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Gender differentials in agricultural production and decision-making among smallholders in Ada, Lume, and Gimbichu Woredas of the central highlands of Ethiopia

By: Tiruneh, A.
Contributor(s): Tesfaye, T | Mwangi, W | Verkuijl, H.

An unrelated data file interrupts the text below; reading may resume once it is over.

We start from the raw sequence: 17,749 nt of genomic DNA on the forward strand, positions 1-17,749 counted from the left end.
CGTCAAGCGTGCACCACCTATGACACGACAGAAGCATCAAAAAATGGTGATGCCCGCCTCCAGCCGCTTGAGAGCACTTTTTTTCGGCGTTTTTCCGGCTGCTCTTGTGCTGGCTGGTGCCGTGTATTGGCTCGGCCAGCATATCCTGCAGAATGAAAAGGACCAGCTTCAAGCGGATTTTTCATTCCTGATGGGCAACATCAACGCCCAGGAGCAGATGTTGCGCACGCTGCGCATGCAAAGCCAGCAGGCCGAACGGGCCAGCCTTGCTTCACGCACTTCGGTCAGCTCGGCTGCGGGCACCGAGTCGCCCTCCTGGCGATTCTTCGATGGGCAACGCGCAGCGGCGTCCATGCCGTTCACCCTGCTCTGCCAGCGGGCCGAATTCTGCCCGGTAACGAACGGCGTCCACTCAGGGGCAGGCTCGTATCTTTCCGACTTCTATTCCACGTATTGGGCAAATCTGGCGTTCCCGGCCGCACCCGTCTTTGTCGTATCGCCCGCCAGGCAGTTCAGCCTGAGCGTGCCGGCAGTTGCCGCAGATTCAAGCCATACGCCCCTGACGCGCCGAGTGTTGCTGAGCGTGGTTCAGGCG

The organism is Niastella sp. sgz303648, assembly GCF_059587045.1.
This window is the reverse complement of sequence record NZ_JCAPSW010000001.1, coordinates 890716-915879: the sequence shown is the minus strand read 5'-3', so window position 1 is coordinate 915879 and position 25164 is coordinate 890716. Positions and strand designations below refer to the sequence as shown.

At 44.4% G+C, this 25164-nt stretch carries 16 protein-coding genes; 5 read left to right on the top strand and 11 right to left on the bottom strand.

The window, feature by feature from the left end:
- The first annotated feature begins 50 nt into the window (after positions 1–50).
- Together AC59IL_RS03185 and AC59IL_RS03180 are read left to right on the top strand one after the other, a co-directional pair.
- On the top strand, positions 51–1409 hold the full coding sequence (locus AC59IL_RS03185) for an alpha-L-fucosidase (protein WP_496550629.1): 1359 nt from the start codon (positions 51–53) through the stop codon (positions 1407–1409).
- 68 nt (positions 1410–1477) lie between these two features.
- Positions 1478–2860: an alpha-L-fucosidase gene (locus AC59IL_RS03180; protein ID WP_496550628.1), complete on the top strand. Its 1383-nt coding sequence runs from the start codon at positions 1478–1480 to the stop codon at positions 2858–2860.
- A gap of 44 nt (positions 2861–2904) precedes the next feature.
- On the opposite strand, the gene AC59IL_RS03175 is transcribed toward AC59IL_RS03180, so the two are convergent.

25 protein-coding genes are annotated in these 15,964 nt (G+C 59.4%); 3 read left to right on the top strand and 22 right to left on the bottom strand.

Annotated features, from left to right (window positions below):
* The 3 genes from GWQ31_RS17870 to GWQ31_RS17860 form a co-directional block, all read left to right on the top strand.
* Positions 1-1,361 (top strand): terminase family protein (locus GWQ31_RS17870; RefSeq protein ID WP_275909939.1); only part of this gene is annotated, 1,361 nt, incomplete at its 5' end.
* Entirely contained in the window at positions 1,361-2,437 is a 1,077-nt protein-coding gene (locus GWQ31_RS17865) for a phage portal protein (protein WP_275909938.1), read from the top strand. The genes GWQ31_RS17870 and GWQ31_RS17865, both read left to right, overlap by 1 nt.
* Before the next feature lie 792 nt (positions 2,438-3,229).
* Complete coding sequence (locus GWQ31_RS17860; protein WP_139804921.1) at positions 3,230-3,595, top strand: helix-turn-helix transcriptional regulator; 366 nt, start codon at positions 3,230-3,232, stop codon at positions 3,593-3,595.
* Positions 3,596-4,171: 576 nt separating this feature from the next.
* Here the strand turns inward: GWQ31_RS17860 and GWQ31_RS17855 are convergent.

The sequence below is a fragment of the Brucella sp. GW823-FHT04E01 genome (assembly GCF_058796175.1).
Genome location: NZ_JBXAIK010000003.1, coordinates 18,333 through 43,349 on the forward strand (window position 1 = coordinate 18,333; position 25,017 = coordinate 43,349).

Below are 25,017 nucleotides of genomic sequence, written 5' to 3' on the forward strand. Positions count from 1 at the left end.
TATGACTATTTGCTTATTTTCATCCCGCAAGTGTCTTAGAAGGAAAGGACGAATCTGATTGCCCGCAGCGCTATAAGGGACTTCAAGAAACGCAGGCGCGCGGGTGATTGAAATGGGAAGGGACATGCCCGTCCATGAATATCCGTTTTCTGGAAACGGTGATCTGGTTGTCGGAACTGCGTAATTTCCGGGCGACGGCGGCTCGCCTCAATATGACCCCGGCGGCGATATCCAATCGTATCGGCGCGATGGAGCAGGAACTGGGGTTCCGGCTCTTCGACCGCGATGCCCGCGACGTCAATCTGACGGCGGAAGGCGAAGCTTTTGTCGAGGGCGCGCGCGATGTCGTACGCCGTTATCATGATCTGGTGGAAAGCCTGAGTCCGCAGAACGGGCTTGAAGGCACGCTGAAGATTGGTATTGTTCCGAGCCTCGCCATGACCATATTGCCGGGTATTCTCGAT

Material type: materialTypeLabelBookAnalytics: Show analyticsPublisher: Mexico : CIMMYT, 2001Description: x, 62 pages.ISBN: 970-648-061-7.Subject(s): Role of women | Work organization | Animal production | Labour allocation | Land management | Plant production | Technology transfer | Innovation adoption | Home economics | EthiopiaOnline resources: Open access through Dspace Summary: This study provides concrete information about the role of gender in resource ownership and decision-making in the mixed farming systems of Ada, Lume, and Gimbichu woredas in the central highlands of Ethiopia. A multistage purposive sampling method was used to select male-and female-headed households based on population, crops grown, altitude, and distance from the research center. Of a sample of 180 households, 81 (45%) were headed by women. On average, male-headed households (MHHs) were larger than female-headed households (FHHs). Male heads of households were more educated than female heads of household, and they owned more ox-plows and livestock. The average area cultivated by MHHs was larger than that cultivated by FHHs for almost all crops. On the other hand, the average per capita land holding was almost equal between MHHs and FHHs. Both types of households acquired land through government allocation and used credit to purchase seed and fertilizer. Significant factors affecting gross value of output for MHHs were the farmer's age, family labor, fprm size, livestock units, and inorganic fertilizer. The significant factors affecting gross value of output for FHHs were famny labor, farm size, livestock units, inorganic fertilizer, hired labor, and extension contact. The marginal value product (MVP) of family labor is higher in MHHs compared to its price (wage rate), but it is lower in FHHs, indicating that MHHs were able to increase their productivity by using more family labor. The MVP of farm size was lower than its factor price for MHHs and higher for FHHs, indicating that FHHs could increase their productivity by cultivating more land. The MVP for inorganic fertilizer was higher than its factor cost for both MHHs and FHHs, so both types of households could increase productivity by increasing their use of inorganic fertilizer. The gender difference in gross output was considerable, partly because FHHs used fewer inputs. If MHHs and FHHs had equal access to inputs, it is likely their levels of productivity would be similar. In 1997, about 59% of MHHs and 420;0 of FHHs grew wheat, and most of these grew local varieties (70% of MHHs and 86% of FHHs). A significantly higher proportion (t=5. 7; p<0.05) of MHHs (30%) grew improved wheat varieties than FHHs (14%). In MHHs, extension services and farm size had a positive effect on the adoption of improved wheats, whereas radio ownership and farm size increased the odds in favor of adopting improved wheats for FHHs.Collection: CIMMYT Publications Collection